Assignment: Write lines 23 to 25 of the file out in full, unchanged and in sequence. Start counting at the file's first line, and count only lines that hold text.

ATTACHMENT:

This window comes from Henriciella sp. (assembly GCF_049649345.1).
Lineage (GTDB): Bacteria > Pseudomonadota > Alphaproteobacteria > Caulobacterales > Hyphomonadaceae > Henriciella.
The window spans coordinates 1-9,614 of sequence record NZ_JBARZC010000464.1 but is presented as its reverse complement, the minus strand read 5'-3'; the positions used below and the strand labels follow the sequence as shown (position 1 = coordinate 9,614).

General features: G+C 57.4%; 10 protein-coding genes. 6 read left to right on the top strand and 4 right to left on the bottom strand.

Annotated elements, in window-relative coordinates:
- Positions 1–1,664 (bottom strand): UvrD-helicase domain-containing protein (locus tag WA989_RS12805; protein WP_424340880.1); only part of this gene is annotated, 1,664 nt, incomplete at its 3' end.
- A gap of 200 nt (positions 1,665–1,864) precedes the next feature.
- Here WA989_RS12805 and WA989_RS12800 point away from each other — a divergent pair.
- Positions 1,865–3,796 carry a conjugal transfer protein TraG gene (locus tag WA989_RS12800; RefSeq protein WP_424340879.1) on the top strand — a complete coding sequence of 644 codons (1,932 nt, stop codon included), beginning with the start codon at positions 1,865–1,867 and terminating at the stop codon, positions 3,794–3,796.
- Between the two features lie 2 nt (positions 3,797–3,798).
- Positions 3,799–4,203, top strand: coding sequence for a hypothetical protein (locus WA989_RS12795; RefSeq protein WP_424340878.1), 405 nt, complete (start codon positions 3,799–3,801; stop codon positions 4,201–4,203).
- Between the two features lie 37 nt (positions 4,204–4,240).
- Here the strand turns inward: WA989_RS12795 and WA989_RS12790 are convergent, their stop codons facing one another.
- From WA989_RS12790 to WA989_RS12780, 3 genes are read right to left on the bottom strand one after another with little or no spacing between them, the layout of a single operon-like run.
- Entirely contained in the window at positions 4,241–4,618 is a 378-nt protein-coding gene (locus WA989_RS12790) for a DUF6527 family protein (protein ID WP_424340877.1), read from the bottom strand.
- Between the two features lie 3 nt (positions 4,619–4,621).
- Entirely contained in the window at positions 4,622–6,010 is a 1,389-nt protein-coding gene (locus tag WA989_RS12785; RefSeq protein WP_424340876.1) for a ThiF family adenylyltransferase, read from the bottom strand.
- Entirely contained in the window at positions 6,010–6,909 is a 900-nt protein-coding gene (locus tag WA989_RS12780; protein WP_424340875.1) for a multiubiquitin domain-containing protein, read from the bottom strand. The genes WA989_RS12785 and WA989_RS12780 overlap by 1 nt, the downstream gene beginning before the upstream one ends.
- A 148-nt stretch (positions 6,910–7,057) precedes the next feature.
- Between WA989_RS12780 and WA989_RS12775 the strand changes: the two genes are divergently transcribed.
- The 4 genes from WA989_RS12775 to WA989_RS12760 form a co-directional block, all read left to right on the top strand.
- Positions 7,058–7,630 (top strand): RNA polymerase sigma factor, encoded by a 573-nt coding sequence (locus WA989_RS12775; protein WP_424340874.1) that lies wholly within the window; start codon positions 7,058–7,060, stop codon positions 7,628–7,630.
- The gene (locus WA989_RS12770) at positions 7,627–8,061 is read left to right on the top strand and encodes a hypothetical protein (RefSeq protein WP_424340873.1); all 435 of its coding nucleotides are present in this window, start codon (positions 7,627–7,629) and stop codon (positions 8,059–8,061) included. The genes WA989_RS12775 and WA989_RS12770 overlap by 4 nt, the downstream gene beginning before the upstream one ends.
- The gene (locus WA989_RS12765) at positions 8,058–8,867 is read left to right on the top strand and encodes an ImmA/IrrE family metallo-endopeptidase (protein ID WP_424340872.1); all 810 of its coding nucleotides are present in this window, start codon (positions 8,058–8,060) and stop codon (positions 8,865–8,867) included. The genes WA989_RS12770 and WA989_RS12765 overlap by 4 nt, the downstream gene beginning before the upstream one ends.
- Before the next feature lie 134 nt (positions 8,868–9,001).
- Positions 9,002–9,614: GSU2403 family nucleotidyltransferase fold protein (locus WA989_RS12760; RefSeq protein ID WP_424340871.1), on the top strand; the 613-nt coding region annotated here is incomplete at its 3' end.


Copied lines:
- The gene (locus WA989_RS12770) at positions 7,627–8,061 is read left to right on the top strand and encodes a hypothetical protein (RefSeq protein WP_424340873.1); all 435 of its coding nucleotides are present in this window, start codon (positions 7,627–7,629) and stop codon (positions 8,059–8,061) included. The genes WA989_RS12775 and WA989_RS12770 overlap by 4 nt, the downstream gene beginning before the upstream one ends.
- The gene (locus WA989_RS12765) at positions 8,058–8,867 is read left to right on the top strand and encodes an ImmA/IrrE family metallo-endopeptidase (protein ID WP_424340872.1); all 810 of its coding nucleotides are present in this window, start codon (positions 8,058–8,060) and stop codon (positions 8,865–8,867) included. The genes WA989_RS12770 and WA989_RS12765 overlap by 4 nt, the downstream gene beginning before the upstream one ends.
- Before the next feature lie 134 nt (positions 8,868–9,001).